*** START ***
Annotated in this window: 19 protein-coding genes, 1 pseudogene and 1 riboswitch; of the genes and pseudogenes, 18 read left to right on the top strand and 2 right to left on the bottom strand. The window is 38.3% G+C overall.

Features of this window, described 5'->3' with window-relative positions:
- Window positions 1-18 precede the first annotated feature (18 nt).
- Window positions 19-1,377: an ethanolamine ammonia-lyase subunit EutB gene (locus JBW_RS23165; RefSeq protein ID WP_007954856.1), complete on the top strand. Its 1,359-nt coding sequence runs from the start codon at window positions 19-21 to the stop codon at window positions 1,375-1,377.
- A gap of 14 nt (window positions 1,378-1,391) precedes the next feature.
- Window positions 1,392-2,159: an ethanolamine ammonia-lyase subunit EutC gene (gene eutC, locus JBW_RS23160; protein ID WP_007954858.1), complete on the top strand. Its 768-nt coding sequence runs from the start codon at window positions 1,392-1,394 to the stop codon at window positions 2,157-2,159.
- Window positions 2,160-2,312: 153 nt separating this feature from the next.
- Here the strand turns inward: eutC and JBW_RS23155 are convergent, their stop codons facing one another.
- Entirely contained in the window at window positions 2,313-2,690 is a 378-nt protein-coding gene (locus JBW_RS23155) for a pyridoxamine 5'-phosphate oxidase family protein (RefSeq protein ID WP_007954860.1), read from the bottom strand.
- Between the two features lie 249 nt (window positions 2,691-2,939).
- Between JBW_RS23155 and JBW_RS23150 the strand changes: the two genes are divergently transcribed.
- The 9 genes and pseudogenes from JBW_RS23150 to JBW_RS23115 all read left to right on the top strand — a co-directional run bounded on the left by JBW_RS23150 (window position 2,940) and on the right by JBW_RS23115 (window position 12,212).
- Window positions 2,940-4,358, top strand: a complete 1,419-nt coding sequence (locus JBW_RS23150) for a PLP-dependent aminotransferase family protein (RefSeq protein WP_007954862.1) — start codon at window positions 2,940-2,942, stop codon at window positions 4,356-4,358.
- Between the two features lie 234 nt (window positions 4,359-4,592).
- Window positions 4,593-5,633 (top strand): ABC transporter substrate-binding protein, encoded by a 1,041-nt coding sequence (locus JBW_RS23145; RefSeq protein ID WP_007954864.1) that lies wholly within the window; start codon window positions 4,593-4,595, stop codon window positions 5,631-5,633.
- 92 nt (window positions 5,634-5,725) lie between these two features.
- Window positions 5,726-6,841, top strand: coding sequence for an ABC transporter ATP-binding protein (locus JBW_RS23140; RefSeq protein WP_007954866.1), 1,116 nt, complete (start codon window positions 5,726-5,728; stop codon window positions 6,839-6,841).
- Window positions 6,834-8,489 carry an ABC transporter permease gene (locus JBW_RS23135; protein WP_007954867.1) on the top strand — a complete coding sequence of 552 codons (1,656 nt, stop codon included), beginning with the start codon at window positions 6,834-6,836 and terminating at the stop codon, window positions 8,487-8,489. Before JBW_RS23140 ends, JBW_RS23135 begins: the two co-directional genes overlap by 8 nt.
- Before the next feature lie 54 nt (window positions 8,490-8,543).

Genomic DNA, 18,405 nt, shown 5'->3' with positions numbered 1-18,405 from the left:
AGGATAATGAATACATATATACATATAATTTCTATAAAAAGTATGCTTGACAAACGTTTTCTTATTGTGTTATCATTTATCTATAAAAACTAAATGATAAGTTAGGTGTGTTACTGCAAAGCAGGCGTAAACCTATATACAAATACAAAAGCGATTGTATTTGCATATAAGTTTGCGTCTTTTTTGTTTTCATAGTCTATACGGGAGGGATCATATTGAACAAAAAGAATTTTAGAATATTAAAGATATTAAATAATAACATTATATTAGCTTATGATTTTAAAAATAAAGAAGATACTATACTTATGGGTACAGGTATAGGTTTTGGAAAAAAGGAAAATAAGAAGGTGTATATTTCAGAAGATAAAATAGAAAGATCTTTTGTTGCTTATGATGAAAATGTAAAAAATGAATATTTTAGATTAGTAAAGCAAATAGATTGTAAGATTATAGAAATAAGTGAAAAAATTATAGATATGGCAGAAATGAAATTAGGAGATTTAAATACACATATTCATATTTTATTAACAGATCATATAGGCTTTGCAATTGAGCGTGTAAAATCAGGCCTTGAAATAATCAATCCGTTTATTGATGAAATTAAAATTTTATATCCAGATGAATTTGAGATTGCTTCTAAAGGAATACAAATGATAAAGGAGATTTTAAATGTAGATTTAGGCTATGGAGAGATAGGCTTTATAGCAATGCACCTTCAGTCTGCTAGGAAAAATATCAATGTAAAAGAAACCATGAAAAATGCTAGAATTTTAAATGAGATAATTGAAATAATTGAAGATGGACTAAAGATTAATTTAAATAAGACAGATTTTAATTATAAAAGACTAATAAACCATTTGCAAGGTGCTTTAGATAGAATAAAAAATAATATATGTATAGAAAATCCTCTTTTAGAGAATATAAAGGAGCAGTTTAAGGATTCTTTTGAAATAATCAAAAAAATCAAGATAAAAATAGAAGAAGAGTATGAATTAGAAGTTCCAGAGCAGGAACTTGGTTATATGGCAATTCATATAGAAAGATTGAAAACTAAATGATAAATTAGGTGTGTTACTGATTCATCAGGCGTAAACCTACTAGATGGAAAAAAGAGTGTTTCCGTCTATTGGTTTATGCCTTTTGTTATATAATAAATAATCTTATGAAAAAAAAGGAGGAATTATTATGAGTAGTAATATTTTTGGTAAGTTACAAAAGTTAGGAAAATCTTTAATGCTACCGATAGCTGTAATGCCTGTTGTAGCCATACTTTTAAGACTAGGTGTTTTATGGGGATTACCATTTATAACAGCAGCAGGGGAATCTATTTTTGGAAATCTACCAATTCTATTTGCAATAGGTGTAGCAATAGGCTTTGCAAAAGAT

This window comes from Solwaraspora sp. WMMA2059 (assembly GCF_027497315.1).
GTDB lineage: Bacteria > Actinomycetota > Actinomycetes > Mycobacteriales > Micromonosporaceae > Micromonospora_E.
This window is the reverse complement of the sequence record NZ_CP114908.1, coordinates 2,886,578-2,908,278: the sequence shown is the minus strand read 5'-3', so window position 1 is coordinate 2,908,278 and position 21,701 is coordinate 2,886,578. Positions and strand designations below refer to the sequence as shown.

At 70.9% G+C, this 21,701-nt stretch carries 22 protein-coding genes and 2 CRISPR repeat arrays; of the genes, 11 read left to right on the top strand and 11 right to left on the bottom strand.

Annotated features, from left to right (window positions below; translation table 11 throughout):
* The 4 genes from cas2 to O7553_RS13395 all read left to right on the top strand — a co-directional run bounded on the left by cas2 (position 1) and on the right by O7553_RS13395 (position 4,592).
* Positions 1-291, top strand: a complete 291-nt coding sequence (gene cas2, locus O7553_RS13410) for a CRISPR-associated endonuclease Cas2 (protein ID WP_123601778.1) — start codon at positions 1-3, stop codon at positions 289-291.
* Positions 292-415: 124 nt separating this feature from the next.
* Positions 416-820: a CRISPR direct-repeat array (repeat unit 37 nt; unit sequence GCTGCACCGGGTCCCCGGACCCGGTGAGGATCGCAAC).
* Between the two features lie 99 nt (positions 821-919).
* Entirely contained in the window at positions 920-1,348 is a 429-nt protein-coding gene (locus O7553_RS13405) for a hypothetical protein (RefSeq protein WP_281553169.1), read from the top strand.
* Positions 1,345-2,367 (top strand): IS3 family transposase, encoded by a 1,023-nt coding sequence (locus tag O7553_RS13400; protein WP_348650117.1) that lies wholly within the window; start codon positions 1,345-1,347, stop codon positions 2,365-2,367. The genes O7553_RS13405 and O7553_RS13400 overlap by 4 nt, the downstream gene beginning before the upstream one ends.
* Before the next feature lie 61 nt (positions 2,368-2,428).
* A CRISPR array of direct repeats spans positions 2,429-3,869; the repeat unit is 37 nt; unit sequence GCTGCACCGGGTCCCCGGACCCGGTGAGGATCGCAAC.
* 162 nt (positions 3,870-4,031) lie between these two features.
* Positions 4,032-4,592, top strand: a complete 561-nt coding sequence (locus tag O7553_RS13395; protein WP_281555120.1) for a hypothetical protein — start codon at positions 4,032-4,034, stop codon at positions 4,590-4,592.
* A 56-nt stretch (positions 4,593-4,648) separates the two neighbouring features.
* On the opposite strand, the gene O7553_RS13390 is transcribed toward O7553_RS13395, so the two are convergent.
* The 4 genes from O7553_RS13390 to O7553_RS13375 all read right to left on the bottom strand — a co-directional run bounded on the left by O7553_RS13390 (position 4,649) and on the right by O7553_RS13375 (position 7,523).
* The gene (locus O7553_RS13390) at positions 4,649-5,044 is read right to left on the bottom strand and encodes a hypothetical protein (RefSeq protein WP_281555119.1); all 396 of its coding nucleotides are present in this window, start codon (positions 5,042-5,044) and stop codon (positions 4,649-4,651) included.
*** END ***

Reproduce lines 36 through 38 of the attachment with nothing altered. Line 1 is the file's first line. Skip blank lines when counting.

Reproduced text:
* 162 nt (positions 3,870-4,031) lie between these two features.
* Positions 4,032-4,592, top strand: a complete 561-nt coding sequence (locus tag O7553_RS13395; protein WP_281555120.1) for a hypothetical protein — start codon at positions 4,032-4,034, stop codon at positions 4,590-4,592.
* A 56-nt stretch (positions 4,593-4,648) separates the two neighbouring features.